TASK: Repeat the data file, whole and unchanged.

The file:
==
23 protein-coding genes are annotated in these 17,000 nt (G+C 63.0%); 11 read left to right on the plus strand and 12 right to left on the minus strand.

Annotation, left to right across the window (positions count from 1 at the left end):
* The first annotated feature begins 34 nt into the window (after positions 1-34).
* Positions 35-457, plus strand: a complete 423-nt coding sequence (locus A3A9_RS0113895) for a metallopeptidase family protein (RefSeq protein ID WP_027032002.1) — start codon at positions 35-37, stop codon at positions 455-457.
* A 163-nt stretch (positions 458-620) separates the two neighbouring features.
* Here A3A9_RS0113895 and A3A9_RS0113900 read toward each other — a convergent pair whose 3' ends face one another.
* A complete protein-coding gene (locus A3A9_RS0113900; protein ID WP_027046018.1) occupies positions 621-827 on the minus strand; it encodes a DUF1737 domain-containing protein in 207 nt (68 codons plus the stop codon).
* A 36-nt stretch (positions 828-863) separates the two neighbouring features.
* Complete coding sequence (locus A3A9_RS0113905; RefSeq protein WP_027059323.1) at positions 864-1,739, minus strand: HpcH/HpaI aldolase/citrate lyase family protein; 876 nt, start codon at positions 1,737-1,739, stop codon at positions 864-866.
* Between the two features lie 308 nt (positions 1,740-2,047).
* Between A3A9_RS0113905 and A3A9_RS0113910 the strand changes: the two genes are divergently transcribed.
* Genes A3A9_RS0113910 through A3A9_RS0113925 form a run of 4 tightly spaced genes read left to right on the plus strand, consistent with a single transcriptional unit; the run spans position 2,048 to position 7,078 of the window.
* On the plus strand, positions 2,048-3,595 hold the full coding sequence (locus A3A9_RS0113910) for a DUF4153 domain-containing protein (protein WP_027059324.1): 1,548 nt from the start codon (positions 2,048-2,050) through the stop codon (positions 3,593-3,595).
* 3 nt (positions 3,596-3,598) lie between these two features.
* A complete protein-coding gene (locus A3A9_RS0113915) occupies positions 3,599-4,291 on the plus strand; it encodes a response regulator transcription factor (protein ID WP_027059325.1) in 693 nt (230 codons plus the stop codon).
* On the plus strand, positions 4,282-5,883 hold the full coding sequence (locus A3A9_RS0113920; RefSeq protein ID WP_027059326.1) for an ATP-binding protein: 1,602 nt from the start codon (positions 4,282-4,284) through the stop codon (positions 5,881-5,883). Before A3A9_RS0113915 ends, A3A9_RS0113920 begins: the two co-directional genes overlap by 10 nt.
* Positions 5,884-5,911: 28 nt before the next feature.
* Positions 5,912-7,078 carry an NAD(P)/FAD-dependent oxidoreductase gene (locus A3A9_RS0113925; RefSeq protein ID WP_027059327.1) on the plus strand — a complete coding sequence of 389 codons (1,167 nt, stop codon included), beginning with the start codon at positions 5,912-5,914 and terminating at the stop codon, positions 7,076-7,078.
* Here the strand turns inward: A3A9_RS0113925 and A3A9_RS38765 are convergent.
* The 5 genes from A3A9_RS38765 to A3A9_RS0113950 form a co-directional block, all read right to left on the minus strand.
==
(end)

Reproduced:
23 protein-coding genes are annotated in these 17,000 nt (G+C 63.0%); 11 read left to right on the plus strand and 12 right to left on the minus strand.

Annotation, left to right across the window (positions count from 1 at the left end):
* The first annotated feature begins 34 nt into the window (after positions 1-34).
* Positions 35-457, plus strand: a complete 423-nt coding sequence (locus A3A9_RS0113895) for a metallopeptidase family protein (RefSeq protein ID WP_027032002.1) — start codon at positions 35-37, stop codon at positions 455-457.
* A 163-nt stretch (positions 458-620) separates the two neighbouring features.
* Here A3A9_RS0113895 and A3A9_RS0113900 read toward each other — a convergent pair whose 3' ends face one another.
* A complete protein-coding gene (locus A3A9_RS0113900; protein ID WP_027046018.1) occupies positions 621-827 on the minus strand; it encodes a DUF1737 domain-containing protein in 207 nt (68 codons plus the stop codon).
* A 36-nt stretch (positions 828-863) separates the two neighbouring features.
* Complete coding sequence (locus A3A9_RS0113905; RefSeq protein WP_027059323.1) at positions 864-1,739, minus strand: HpcH/HpaI aldolase/citrate lyase family protein; 876 nt, start codon at positions 1,737-1,739, stop codon at positions 864-866.
* Between the two features lie 308 nt (positions 1,740-2,047).
* Between A3A9_RS0113905 and A3A9_RS0113910 the strand changes: the two genes are divergently transcribed.
* Genes A3A9_RS0113910 through A3A9_RS0113925 form a run of 4 tightly spaced genes read left to right on the plus strand, consistent with a single transcriptional unit; the run spans position 2,048 to position 7,078 of the window.
* On the plus strand, positions 2,048-3,595 hold the full coding sequence (locus A3A9_RS0113910) for a DUF4153 domain-containing protein (protein WP_027059324.1): 1,548 nt from the start codon (positions 2,048-2,050) through the stop codon (positions 3,593-3,595).
* 3 nt (positions 3,596-3,598) lie between these two features.
* A complete protein-coding gene (locus A3A9_RS0113915) occupies positions 3,599-4,291 on the plus strand; it encodes a response regulator transcription factor (protein ID WP_027059325.1) in 693 nt (230 codons plus the stop codon).
* On the plus strand, positions 4,282-5,883 hold the full coding sequence (locus A3A9_RS0113920; RefSeq protein ID WP_027059326.1) for an ATP-binding protein: 1,602 nt from the start codon (positions 4,282-4,284) through the stop codon (positions 5,881-5,883). Before A3A9_RS0113915 ends, A3A9_RS0113920 begins: the two co-directional genes overlap by 10 nt.
* Positions 5,884-5,911: 28 nt before the next feature.
* Positions 5,912-7,078 carry an NAD(P)/FAD-dependent oxidoreductase gene (locus A3A9_RS0113925; RefSeq protein ID WP_027059327.1) on the plus strand — a complete coding sequence of 389 codons (1,167 nt, stop codon included), beginning with the start codon at positions 5,912-5,914 and terminating at the stop codon, positions 7,076-7,078.
* Here the strand turns inward: A3A9_RS0113925 and A3A9_RS38765 are convergent.
* The 5 genes from A3A9_RS38765 to A3A9_RS0113950 form a co-directional block, all read right to left on the minus strand.